Rep. Edward Markey (D-MA) and Rep. Rush Holt (D-NJ) introduced legislation Thursday to establish an escalating fee on the “tens of millions of acres of public lands” that oil and natural gas producers have under leases but which are not producing. The objective of the measure is to compel companies to produce on existing leases before they can acquire new leases, a Markey spokeswoman said.
Appearing before the House Natural Resources Committee, Interior Secretary Ken Salazar said that such a fee was already part of President Obama’s fiscal year (FY) 2012 budget for the department (see NGI, Feb. 21). But he supported the House measure and would work with Markey and Holt on the “specifics of the legislation.”
In the onshore, “we have 41.2 million acres of land that we have leased for oil and gas production, but we only have 12.2 million that is currently producing,” he told the House committee. With respect to the offshore, out of the 38 million acres that are leased to oil and gas producers, he reported that only 6.3 million acres are producing.
At a separate hearing by the Senate Energy and Natural Resources Committee last Wednesday, Sen. Lisa Murkowski (AK) expressed concern when Salazar failed to provide assurances that fees won’t be assessed on nonproducing leases being held up by the federal government.
“Mr. Secretary I did not hear you say that there will not be fees imposed for nonproducing leases if it is, in fact, our own federal agencies that are prohibiting production…I would like the assurance that as long as there is the effort being made, [producers] won’t be penalized when it is the federal government that is holding us back,” said Murkowski, the ranking member of the Senate energy panel.
Exploration projects by ConocoPhillips — the CD-5 field in the National Petroleum Reserve-Alaska (NPR-A) — and Shell have been stalled because of federal obstruction, she said. Shell’s plan to drill an exploratory well in the Beaufort Sea has been held up for years over an Environmental Protection Agency (EPA) air permit (see NGI, Jan. 10).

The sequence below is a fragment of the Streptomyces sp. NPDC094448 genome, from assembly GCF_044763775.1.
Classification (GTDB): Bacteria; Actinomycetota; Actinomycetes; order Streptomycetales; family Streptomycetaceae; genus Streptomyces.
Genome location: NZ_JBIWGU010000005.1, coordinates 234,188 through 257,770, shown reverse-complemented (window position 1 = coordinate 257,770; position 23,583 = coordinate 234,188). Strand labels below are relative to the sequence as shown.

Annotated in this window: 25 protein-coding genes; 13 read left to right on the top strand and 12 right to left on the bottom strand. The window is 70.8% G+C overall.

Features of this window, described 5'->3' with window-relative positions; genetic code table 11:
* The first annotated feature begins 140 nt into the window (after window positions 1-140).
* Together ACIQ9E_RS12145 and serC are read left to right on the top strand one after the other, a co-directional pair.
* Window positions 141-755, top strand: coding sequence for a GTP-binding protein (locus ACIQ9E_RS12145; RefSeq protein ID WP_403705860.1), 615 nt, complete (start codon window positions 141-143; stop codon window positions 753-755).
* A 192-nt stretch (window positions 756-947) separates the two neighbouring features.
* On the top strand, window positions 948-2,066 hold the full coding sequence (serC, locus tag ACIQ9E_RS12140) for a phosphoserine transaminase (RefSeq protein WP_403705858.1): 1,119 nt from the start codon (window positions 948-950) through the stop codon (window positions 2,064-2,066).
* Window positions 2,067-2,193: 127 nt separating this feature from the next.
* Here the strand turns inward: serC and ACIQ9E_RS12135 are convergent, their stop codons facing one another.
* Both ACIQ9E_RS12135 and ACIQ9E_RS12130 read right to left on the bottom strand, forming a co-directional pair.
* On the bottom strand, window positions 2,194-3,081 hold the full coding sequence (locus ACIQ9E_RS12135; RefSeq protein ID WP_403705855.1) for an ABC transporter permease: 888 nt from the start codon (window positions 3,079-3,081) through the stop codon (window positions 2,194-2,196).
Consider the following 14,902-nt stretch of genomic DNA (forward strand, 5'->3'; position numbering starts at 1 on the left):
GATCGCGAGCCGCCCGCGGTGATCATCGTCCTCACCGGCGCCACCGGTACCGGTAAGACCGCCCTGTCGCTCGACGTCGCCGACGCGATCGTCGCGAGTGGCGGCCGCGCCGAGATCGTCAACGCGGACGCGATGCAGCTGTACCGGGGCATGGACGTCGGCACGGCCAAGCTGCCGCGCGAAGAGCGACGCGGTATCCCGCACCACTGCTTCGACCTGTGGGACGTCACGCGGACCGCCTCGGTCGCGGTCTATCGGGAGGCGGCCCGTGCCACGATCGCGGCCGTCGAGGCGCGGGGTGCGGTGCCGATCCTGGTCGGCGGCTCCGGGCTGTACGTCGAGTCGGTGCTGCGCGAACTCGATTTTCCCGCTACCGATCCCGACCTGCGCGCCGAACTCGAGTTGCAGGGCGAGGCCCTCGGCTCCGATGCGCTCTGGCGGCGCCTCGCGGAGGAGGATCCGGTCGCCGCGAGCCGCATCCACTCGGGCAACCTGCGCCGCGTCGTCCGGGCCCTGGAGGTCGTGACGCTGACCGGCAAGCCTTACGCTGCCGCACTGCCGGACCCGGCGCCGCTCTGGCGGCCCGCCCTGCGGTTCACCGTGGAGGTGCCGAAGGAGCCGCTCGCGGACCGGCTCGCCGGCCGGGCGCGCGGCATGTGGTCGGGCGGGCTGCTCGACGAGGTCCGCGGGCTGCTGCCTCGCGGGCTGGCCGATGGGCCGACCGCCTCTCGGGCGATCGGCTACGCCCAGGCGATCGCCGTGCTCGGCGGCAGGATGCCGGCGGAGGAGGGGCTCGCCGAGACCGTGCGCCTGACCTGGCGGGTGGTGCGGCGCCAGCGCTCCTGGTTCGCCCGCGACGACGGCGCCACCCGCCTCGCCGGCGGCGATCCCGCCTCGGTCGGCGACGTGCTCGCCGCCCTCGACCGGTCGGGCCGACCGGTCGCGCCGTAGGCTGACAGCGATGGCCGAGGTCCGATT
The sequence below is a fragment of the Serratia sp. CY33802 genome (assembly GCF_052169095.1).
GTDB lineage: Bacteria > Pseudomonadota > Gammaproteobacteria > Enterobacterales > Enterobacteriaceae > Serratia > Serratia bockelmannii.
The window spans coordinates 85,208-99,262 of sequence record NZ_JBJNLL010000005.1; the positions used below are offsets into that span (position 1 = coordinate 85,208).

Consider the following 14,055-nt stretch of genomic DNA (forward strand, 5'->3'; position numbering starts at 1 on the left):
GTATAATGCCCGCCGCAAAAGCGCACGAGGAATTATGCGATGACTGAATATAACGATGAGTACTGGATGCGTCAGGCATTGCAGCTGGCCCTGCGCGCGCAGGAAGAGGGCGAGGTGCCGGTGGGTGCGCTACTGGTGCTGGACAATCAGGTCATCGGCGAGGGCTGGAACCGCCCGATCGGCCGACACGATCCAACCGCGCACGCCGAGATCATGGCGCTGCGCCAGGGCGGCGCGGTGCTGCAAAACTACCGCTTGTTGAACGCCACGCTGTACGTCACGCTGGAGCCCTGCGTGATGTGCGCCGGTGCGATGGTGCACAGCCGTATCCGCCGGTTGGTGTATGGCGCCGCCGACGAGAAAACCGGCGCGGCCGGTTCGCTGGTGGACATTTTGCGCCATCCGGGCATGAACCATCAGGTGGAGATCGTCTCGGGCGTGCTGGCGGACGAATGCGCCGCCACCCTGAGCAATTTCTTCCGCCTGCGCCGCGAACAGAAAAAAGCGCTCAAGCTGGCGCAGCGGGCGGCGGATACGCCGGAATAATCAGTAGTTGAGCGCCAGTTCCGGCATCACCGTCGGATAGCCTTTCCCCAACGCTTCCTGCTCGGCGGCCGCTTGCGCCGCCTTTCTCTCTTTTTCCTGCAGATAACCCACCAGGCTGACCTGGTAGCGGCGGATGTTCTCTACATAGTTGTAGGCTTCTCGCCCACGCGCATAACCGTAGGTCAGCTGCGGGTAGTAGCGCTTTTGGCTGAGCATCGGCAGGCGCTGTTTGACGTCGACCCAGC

“Is it the position of the department that penalties for not producing, whether onshore in NPR-A or offshore in the Chukchi [and Beaufort seas], would be assessed if it is the agency that is holding up the production or the attempt to produce? Murkowski asked.
They’re “trying their [darndest] to get to production and it is the federal government, it is the agencies, that are keeping [them] from doing this. But if the department’s approach is going to be we’re going to assess fees…because you haven’t been producing, this is a real issue for us.”
Odds are remote that a measure calling for a fee on nonproducing leases will clear Congress this year. The Obama administration proposed such a fee last year, and Markey has been unsuccessful in his attempts to push the so-called “use it or lose it” legislation through Congress in past years (see NGI, Jan. 15, 2007).
Markey also pressed Salazar on whether Interior is examining the manner in which drilling wastes associated with hydraulic fracturing (hydrofracking) are being managed on federal lands.
“We are working with the EPA,” which has “primary jurisdiction” over the use of hydrofracking fluids in the development of shale natural gas, said David Hayes, deputy assistant secretary of Interior. He said the department is in contact with the oil and gas industry on its hydrofracking practices, but he doesn’t think the practice is a major threat to public lands.
“The federal estate in terms of gas shale is a small percentage of the overall resources, perhaps 15%. But we are looking to make sure the operators on public lands are not using hydrofracking in a way that is harmful to the environment,” Hayes said.
In raising the question on hydrofracking, Markey cited a recent article in The New York Times, which was critical of drilling wastewater disposal (see related story).
Markey also questioned Salazar about a report issued last Tuesday by the General Accountability Office (GAO) that concluded that one of the top ongoing challenges that Interior faces is the collection of oil and gas revenues. It “concluded that [the] American people may not be getting fair return on federal oil and gas resources. What reforms are you putting in place to ensure that American taxpayers receive the billions of dollars which they are owed?” Markey asked.
“We are working very hard to implement many of the GAO recommendations,” Salazar said. He further noted that a study currently is under way with the Bureau of Land Management addressing the issue of a fair return on oil and gas resources. It is expected to be completed in the fall.
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